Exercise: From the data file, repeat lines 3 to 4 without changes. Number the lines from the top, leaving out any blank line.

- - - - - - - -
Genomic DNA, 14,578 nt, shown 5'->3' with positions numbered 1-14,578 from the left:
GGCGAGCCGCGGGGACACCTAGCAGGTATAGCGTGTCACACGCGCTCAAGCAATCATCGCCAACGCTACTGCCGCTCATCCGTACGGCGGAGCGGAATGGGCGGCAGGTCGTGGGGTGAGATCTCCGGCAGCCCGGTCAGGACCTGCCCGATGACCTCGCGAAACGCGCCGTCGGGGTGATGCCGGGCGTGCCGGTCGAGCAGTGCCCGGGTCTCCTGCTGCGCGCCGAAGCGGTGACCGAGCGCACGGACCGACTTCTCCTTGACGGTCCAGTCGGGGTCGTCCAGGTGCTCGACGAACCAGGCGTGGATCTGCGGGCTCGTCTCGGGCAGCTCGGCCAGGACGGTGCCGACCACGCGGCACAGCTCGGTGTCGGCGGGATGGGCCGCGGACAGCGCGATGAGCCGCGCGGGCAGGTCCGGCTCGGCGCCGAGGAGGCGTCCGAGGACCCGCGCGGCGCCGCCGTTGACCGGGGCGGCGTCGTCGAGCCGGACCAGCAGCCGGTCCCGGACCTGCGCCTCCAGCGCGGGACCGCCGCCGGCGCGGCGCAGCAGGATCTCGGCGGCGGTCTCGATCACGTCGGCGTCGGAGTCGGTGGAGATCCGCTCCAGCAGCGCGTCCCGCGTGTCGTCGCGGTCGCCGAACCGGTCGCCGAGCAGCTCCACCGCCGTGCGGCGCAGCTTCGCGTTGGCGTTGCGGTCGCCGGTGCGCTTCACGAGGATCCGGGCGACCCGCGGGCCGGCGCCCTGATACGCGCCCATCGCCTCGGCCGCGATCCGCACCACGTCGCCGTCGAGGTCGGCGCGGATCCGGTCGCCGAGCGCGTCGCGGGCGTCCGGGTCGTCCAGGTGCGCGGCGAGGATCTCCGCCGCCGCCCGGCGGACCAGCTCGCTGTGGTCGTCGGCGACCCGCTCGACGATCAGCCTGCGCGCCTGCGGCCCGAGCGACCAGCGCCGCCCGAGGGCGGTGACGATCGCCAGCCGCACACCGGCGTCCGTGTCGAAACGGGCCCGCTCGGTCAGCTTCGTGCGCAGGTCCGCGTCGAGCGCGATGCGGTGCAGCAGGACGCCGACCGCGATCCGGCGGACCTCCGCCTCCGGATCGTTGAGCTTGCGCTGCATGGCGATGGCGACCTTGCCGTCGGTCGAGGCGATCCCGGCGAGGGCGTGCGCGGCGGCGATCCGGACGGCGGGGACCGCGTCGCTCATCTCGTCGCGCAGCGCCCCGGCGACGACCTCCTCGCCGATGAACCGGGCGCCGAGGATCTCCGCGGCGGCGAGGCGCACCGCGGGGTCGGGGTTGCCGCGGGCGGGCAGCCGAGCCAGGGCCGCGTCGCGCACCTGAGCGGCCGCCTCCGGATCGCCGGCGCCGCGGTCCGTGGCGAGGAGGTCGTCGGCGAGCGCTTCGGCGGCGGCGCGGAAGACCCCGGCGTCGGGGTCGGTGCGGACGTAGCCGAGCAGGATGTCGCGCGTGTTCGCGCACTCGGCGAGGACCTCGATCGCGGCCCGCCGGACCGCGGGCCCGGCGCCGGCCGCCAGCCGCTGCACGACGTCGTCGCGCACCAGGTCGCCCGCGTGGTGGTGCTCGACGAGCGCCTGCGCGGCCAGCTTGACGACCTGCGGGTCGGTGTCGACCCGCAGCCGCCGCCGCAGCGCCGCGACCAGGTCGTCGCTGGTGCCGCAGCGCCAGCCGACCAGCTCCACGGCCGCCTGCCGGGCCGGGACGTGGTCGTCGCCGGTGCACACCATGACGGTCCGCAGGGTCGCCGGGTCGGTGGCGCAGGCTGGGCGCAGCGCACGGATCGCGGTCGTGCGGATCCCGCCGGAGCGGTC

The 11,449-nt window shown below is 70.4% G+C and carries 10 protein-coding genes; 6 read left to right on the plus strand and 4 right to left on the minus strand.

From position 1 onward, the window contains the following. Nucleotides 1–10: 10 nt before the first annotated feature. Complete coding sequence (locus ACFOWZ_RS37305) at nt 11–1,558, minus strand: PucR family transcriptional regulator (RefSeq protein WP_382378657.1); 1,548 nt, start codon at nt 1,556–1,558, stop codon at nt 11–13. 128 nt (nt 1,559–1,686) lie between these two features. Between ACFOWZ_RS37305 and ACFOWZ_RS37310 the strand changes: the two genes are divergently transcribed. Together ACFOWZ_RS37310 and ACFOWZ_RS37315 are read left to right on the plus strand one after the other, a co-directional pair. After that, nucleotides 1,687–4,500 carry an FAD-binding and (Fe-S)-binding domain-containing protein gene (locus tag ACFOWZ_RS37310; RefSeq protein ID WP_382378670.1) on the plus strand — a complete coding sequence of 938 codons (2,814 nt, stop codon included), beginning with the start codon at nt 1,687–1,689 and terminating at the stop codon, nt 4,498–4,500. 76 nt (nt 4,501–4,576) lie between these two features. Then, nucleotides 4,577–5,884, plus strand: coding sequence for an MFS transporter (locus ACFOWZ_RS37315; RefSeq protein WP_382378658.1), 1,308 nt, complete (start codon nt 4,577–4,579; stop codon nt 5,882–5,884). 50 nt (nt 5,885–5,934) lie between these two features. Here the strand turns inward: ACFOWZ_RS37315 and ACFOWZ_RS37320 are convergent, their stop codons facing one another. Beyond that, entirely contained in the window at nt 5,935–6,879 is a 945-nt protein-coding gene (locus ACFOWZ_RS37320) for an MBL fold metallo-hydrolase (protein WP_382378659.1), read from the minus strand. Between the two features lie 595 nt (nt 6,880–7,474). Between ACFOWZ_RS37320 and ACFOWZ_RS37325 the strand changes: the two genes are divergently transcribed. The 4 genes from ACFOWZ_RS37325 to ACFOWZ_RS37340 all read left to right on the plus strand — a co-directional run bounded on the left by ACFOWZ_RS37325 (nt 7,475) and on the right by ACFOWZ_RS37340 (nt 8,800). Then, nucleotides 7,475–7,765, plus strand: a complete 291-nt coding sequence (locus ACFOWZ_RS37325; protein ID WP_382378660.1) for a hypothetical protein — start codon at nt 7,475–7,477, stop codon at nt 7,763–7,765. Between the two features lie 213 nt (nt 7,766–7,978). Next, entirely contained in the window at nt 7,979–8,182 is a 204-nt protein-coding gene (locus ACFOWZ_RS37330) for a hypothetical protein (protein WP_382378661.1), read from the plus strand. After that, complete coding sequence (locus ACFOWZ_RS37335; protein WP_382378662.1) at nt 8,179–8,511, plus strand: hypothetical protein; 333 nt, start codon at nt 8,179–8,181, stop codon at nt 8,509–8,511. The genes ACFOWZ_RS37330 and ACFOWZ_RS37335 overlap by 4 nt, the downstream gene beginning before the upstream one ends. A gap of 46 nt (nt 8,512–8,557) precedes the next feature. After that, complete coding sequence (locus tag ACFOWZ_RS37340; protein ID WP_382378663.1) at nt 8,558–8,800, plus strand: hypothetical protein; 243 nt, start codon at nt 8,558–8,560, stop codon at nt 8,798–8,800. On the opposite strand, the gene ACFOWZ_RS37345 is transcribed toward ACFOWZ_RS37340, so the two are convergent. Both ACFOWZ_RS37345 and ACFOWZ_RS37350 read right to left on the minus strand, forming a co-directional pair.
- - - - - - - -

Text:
The 11,449-nt window shown below is 70.4% G+C and carries 10 protein-coding genes; 6 read left to right on the plus strand and 4 right to left on the minus strand.

From position 1 onward, the window contains the following. Nucleotides 1–10: 10 nt before the first annotated feature. Complete coding sequence (locus ACFOWZ_RS37305) at nt 11–1,558, minus strand: PucR family transcriptional regulator (RefSeq protein WP_382378657.1); 1,548 nt, start codon at nt 1,556–1,558, stop codon at nt 11–13. 128 nt (nt 1,559–1,686) lie between these two features. Between ACFOWZ_RS37305 and ACFOWZ_RS37310 the strand changes: the two genes are divergently transcribed. Together ACFOWZ_RS37310 and ACFOWZ_RS37315 are read left to right on the plus strand one after the other, a co-directional pair. After that, nucleotides 1,687–4,500 carry an FAD-binding and (Fe-S)-binding domain-containing protein gene (locus tag ACFOWZ_RS37310; RefSeq protein ID WP_382378670.1) on the plus strand — a complete coding sequence of 938 codons (2,814 nt, stop codon included), beginning with the start codon at nt 1,687–1,689 and terminating at the stop codon, nt 4,498–4,500. 76 nt (nt 4,501–4,576) lie between these two features. Then, nucleotides 4,577–5,884, plus strand: coding sequence for an MFS transporter (locus ACFOWZ_RS37315; RefSeq protein WP_382378658.1), 1,308 nt, complete (start codon nt 4,577–4,579; stop codon nt 5,882–5,884). 50 nt (nt 5,885–5,934) lie between these two features. Here the strand turns inward: ACFOWZ_RS37315 and ACFOWZ_RS37320 are convergent, their stop codons facing one another. Beyond that, entirely contained in the window at nt 5,935–6,879 is a 945-nt protein-coding gene (locus ACFOWZ_RS37320) for an MBL fold metallo-hydrolase (protein WP_382378659.1), read from the minus strand. Between the two features lie 595 nt (nt 6,880–7,474). Between ACFOWZ_RS37320 and ACFOWZ_RS37325 the strand changes: the two genes are divergently transcribed. The 4 genes from ACFOWZ_RS37325 to ACFOWZ_RS37340 all read left to right on the plus strand — a co-directional run bounded on the left by ACFOWZ_RS37325 (nt 7,475) and on the right by ACFOWZ_RS37340 (nt 8,800). Then, nucleotides 7,475–7,765, plus strand: a complete 291-nt coding sequence (locus ACFOWZ_RS37325; protein ID WP_382378660.1) for a hypothetical protein — start codon at nt 7,475–7,477, stop codon at nt 7,763–7,765. Between the two features lie 213 nt (nt 7,766–7,978). Next, entirely contained in the window at nt 7,979–8,182 is a 204-nt protein-coding gene (locus ACFOWZ_RS37330) for a hypothetical protein (protein WP_382378661.1), read from the plus strand. After that, complete coding sequence (locus ACFOWZ_RS37335; protein WP_382378662.1) at nt 8,179–8,511, plus strand: hypothetical protein; 333 nt, start codon at nt 8,179–8,181, stop codon at nt 8,509–8,511. The genes ACFOWZ_RS37330 and ACFOWZ_RS37335 overlap by 4 nt, the downstream gene beginning before the upstream one ends. A gap of 46 nt (nt 8,512–8,557) precedes the next feature. After that, complete coding sequence (locus tag ACFOWZ_RS37340; protein ID WP_382378663.1) at nt 8,558–8,800, plus strand: hypothetical protein; 243 nt, start codon at nt 8,558–8,560, stop codon at nt 8,798–8,800. On the opposite strand, the gene ACFOWZ_RS37345 is transcribed toward ACFOWZ_RS37340, so the two are convergent. Both ACFOWZ_RS37345 and ACFOWZ_RS37350 read right to left on the minus strand, forming a co-directional pair.